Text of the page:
11 General Discussion / Computer Projects and Ideas / RTS-style Coordinated Unit Movement on: 31 August, 2011, 02:30:47 I wasn't sure exactly where to put this, but I found some great explanations of concepts and implementation of Coordinated Unit Movement for RTS-style games, though it could be used for any type of game, I suppose. I just thought some people might find this interesting and/or helpful for current or future projects.Explanation of basic concepts:http://www.gamasutra.com/view/feature/3313/coordinated_unit_movement.phpExplanation of implementation:http://www.gamasutra.com/view/feature/3314/implementing_coordinated_movement.php
 12 General Discussion / Music Showcase / An old song I wrote... on: 05 August, 2011, 02:34:00 Here's a song I wrote and recorded quite a while ago. It's called "Rickrolled." Guess what it's about.The quality sucks, the singing is bad, but whatever. It was fun to write. http://soupinabox.com/rickrolled.mp3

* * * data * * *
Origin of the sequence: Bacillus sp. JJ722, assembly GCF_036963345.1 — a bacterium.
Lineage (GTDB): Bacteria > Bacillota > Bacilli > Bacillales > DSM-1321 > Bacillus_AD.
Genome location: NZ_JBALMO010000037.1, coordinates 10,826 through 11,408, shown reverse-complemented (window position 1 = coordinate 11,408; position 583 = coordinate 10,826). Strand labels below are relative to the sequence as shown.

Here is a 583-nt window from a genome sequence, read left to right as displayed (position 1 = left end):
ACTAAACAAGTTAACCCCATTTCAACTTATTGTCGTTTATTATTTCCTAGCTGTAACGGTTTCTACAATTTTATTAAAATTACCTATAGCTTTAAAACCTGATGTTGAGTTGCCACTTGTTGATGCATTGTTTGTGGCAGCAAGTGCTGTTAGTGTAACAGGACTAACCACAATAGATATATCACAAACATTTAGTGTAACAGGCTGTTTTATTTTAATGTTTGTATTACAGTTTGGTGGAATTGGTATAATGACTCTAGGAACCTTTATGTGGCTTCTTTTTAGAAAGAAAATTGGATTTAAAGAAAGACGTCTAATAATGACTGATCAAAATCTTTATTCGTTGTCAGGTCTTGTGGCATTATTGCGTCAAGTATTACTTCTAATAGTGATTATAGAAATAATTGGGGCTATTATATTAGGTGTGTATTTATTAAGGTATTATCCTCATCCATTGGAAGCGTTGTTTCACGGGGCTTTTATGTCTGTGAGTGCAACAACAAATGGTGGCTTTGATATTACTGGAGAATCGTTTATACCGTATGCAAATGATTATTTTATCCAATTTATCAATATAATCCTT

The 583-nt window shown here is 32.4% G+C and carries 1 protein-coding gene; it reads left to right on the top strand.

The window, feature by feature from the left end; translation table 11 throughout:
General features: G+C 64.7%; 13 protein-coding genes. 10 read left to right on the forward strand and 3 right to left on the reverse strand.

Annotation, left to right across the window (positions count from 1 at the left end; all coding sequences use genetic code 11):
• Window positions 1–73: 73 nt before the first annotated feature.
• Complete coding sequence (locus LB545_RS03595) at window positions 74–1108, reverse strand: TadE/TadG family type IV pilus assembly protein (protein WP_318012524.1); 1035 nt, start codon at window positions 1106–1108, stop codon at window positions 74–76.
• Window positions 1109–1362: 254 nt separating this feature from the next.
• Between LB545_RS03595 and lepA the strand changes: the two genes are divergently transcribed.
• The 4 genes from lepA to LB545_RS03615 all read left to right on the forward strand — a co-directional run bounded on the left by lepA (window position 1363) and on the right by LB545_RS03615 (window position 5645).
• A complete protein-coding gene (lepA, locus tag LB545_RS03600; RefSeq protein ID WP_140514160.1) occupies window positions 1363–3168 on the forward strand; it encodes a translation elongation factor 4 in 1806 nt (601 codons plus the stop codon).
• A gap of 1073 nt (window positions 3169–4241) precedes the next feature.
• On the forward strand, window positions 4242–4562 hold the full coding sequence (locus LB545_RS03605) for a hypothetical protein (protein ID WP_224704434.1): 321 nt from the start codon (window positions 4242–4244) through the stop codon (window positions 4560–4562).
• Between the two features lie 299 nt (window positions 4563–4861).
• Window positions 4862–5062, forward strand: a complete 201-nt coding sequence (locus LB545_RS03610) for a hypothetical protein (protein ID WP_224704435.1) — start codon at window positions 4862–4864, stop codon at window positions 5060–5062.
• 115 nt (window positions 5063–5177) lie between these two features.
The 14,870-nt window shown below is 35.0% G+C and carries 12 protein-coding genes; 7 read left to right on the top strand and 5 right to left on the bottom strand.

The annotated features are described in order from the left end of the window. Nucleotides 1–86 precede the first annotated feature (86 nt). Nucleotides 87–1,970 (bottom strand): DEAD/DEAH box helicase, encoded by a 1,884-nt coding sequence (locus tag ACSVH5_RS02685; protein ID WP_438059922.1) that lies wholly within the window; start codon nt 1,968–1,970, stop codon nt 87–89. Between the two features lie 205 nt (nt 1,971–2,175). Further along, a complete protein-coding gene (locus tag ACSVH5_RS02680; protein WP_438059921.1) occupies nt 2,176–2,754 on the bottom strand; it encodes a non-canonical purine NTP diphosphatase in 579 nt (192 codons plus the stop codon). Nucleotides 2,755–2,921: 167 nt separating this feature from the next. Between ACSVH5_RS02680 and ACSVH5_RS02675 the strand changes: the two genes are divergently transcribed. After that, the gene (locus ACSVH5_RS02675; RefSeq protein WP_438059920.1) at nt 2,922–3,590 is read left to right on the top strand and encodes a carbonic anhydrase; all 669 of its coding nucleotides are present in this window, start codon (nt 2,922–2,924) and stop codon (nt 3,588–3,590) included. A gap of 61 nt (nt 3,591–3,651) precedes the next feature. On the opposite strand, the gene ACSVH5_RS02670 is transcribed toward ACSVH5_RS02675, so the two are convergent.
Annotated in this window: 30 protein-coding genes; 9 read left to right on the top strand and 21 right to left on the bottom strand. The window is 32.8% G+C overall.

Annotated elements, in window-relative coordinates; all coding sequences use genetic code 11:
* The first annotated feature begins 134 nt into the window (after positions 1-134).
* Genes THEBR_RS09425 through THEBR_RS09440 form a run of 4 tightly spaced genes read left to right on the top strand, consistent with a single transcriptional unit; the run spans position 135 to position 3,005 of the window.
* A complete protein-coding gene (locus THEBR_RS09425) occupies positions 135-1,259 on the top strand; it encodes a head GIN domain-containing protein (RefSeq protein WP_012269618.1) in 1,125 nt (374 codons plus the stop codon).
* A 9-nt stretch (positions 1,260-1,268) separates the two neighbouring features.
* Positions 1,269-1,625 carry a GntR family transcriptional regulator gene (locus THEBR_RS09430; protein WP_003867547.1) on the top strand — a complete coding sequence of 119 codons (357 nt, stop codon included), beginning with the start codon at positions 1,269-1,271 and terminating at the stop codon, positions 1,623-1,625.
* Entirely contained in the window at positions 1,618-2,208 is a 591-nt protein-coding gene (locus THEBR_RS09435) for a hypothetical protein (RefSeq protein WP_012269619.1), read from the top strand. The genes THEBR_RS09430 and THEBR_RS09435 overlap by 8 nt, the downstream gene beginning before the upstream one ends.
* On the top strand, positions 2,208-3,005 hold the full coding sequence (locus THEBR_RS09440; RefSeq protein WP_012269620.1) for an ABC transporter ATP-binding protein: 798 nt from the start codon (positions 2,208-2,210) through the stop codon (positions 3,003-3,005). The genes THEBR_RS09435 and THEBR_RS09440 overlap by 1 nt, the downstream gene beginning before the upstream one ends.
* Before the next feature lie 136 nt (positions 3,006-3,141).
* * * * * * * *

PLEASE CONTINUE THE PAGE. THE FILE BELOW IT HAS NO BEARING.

13 General Discussion / Miscellaneous Discussion / Actors/Actresses on: 03 August, 2011, 07:20:07 Have any favorites?For actresses, at least, I like Natalie Portman a lot. Not just because she's very attractive, but because she's also a fantastic actress, and she's very intelligent.Spoiler for image: Another actress who is also really good and very smart (and looks a lot like Natalie Portman) is Olivia Wilde.Spoiler for image: Shout-outs also to Emma Stone...Spoiler for image: ...and, of course, Emma Watson (who DEFINITELY looked better with long hair).Spoiler for image: For actors, I really appreciate Robin Williams for his inhumanly fast comedic brainpower, and his incredible use of characters and character quirks/eccentricity.Spoiler for image: I also really like James Franco. He's a very truthful actor, and I really respect that about him.Spoiler for image: Another incredibly truthful method-actor that I greatly admire is (or was) Heath Ledger.Spoiler for image: These are only a few of my favorites. What are yours?